Berlin — Last week, Germany’s most famous living writer called Israel the greatest impediment to world peace. Eighty-four-year-old Nobel literature laureate Günter Grass penned a poem entitled “What must be said” for Munich’s liberal daily Süddeutsche Zeitung, accusing Israel of planning a first strike on Iran to “extinguish the Iranian people.” Keep reading this post...

Israeli Authors Rebuke Gunter Grass

4 years agoNews : The Daily Beast

Israeli authors vilify Gunter Grass for his poem criticizing Israel, but some say Israel overreacted, too.

Shall I compare thee to a nuclear power

GUNTER GRASS wrote a poem restating the widely held assumption that Israel has nuclear weapons and alleging its eagerness to attack Iran is a threat to world peace. Not much of a poem, more of an opinion piece, and sloppy, with its odd...Show More Summary

Daily Links

4 years agoReligion : The Revealer

Intelligent design, Günter Grass, Kathryn Joyce on Santorum's family, Kony, Andrew Sullivan's call to follow Jesus, me and feeding tubes, and prison chaplains.

The Günter Grass Debacle: Blowback from Anti-Israel Poem Envelopes Both Sides

Günter Grass, the German author who waited until he’d won a Nobel Prize before revealing that he’d served in Hitler’s SS, might seem an unlikely vessel for criticism of Israel (in 2006 he confessed that in 1944, at the age of 17, he’d belonged to the Waffen; his novel, The Tin Drum, covers the rise [...]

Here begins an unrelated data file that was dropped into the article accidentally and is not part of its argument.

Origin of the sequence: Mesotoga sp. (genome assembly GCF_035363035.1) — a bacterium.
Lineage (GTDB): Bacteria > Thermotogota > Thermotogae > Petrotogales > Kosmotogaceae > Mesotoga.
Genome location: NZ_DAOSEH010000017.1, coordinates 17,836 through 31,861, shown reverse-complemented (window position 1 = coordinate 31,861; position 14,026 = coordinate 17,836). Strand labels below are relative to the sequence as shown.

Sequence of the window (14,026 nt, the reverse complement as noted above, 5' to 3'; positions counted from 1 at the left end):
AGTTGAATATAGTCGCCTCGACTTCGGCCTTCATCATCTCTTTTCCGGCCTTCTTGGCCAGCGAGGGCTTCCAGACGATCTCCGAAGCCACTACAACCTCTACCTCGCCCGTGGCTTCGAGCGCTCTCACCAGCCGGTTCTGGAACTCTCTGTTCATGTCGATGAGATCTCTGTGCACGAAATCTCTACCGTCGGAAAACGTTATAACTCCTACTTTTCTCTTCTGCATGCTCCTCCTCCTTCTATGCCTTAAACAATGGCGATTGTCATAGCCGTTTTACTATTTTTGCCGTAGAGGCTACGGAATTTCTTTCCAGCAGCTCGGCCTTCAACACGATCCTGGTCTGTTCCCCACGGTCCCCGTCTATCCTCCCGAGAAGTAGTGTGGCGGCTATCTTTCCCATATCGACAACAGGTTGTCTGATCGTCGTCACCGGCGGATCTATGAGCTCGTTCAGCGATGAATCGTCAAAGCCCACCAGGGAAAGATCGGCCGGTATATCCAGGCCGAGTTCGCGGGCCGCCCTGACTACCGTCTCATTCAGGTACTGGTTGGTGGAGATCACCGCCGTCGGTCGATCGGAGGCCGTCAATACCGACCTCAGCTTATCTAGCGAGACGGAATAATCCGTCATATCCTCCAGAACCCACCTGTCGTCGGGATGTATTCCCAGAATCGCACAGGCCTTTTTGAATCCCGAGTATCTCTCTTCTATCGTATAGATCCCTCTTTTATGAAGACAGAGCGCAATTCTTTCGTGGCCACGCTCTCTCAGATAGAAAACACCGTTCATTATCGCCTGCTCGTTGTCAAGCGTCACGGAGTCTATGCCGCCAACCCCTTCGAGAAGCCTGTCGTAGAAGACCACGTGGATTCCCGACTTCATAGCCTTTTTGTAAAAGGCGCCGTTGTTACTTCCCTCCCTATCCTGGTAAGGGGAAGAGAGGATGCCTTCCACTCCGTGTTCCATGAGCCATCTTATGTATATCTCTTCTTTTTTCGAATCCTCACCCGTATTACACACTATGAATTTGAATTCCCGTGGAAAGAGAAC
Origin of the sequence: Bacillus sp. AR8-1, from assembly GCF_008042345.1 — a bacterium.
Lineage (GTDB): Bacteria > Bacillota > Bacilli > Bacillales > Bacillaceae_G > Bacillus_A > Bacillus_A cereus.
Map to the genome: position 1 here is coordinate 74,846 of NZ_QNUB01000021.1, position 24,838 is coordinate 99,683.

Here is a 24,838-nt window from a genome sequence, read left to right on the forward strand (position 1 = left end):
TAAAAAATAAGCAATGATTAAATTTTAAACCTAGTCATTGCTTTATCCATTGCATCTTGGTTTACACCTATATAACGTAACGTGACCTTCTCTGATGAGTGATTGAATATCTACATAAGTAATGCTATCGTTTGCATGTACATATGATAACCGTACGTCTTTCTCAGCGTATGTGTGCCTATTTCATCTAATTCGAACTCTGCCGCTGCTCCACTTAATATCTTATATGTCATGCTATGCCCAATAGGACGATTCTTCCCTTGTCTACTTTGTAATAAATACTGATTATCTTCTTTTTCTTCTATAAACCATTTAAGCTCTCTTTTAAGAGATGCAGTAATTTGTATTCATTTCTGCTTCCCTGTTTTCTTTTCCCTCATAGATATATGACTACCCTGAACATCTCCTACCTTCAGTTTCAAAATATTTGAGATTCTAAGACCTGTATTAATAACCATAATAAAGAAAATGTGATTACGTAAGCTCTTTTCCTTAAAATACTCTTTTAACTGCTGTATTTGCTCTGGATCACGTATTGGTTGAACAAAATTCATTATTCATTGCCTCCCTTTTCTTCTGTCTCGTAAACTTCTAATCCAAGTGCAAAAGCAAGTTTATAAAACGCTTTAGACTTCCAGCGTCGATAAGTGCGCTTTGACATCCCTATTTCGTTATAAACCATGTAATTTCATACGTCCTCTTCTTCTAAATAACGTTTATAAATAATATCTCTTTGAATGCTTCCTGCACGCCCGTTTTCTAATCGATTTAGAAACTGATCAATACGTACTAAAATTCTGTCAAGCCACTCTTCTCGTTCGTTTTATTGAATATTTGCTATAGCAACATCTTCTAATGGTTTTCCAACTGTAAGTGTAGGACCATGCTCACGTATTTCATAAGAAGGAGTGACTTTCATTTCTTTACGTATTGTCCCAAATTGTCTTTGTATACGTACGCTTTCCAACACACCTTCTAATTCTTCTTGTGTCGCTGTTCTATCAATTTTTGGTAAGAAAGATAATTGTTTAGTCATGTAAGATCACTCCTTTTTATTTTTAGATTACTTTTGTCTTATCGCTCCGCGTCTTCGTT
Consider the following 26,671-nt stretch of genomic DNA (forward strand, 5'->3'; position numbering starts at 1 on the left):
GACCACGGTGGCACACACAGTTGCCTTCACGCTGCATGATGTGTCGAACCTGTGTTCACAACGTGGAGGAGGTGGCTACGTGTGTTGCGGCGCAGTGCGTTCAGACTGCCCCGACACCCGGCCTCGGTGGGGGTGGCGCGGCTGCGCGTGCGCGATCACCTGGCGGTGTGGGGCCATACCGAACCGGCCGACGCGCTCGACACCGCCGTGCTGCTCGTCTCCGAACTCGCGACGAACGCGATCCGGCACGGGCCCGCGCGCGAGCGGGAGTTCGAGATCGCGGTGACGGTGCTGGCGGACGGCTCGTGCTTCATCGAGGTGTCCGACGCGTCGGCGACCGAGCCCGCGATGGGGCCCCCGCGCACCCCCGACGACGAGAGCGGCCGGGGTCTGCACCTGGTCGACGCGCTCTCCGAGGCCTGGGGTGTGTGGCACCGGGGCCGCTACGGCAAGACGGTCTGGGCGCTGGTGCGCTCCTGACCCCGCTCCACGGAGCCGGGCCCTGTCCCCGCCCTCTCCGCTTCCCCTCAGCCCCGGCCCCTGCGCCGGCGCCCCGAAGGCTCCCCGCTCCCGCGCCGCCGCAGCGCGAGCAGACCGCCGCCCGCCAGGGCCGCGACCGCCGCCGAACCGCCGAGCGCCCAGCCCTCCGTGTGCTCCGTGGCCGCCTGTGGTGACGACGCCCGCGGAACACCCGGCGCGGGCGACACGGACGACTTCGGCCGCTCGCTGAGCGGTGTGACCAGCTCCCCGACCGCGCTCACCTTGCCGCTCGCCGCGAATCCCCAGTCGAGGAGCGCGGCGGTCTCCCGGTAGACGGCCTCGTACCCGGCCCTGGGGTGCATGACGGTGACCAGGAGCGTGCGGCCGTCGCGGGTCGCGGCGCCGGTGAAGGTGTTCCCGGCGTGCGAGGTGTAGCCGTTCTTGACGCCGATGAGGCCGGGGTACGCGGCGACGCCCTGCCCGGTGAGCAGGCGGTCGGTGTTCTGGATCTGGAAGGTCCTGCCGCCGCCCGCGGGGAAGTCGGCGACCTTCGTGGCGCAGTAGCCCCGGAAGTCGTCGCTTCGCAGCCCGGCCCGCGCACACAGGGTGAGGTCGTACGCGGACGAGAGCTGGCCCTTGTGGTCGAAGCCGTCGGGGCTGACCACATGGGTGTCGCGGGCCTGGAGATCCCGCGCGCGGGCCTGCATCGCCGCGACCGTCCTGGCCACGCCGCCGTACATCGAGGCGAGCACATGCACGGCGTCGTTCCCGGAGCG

Piquish Israel bans prat with a pipe

Salman Rushdie has described Israel’s travel ban on fellow scribbler Günter Grass as an act of “infantile pique”. I would go along with Rushdie’s succinct analysis of the affair. Grass was once a fairly decent writer, albeit not to my own taste, but in his dotage the one-time Waffen SS member has descended into vainglory [...]

Bernard-Henri Lévy: The First Death of Günter Grass

Here is a European writer, one of the greatest and most eminent, for he is Nobel prize laureate Günter Grass, who has nothing better to do than to publish a poem in which he explains that there is only one serious threat hanging over our heads: the State of Israel.

Günter Grass's giant gaffe

4 years agoNews : Newsbook

“IT'S a disgusting poem,” said Marcel Reich-Ranicki, one of the most influential German critics. He was speaking of "What Must Be Said", a poem by Günter Grass denouncing Israel’s nuclear programme, its aggressive posture towards Iran and Germany’s sale to Israel of submarines that can carry nuclear weapons. Show More Summary

Is the Pope also barred from entry into Israel?

Gunter Grass is barred from Israel because he donned a Nazi uniform. What about the Pope?

Whatever you think of Günter Grass, he's no Nazi

Günter Grass is a great writer: a great German writer and a great European one. He is now 84. Sometimes in old age writers, like many other elderly people, turn away from the world. Sometimes they feel the need to speak out, all the more urgently because they are aware that night is falling and [...]